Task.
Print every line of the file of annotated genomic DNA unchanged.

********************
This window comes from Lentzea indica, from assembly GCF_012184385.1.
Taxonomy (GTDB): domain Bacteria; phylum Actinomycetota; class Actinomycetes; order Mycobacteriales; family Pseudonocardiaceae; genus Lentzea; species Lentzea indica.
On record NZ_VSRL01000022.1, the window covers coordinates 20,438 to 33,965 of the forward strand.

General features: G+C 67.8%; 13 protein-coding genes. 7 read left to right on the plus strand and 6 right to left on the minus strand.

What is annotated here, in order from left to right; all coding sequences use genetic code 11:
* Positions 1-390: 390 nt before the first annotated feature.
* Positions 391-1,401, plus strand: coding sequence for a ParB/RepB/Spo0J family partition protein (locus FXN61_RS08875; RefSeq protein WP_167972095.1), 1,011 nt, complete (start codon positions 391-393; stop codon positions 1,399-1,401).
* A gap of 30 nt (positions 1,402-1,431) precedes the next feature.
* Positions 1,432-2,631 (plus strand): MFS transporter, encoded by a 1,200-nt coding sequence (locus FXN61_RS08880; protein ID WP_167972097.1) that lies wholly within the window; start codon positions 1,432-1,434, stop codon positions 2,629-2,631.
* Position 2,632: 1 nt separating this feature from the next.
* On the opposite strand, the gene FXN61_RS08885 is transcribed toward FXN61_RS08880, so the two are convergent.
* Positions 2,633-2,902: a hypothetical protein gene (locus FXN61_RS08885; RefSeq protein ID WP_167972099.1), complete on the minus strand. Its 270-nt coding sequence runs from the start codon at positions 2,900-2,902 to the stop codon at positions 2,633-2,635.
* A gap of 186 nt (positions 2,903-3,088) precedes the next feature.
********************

This window comes from Lentzea indica, from assembly GCF_012184385.1.
Taxonomy (GTDB): domain Bacteria; phylum Actinomycetota; class Actinomycetes; order Mycobacteriales; family Pseudonocardiaceae; genus Lentzea; species Lentzea indica.
On record NZ_VSRL01000022.1, the window covers coordinates 20,438 to 33,965 of the forward strand.

General features: G+C 67.8%; 13 protein-coding genes. 7 read left to right on the plus strand and 6 right to left on the minus strand.

What is annotated here, in order from left to right; all coding sequences use genetic code 11:
* Positions 1-390: 390 nt before the first annotated feature.
* Positions 391-1,401, plus strand: coding sequence for a ParB/RepB/Spo0J family partition protein (locus FXN61_RS08875; RefSeq protein WP_167972095.1), 1,011 nt, complete (start codon positions 391-393; stop codon positions 1,399-1,401).
* A gap of 30 nt (positions 1,402-1,431) precedes the next feature.
* Positions 1,432-2,631 (plus strand): MFS transporter, encoded by a 1,200-nt coding sequence (locus FXN61_RS08880; protein ID WP_167972097.1) that lies wholly within the window; start codon positions 1,432-1,434, stop codon positions 2,629-2,631.
* Position 2,632: 1 nt separating this feature from the next.
* On the opposite strand, the gene FXN61_RS08885 is transcribed toward FXN61_RS08880, so the two are convergent.
* Positions 2,633-2,902: a hypothetical protein gene (locus FXN61_RS08885; RefSeq protein ID WP_167972099.1), complete on the minus strand. Its 270-nt coding sequence runs from the start codon at positions 2,900-2,902 to the stop codon at positions 2,633-2,635.
* A gap of 186 nt (positions 2,903-3,088) precedes the next feature.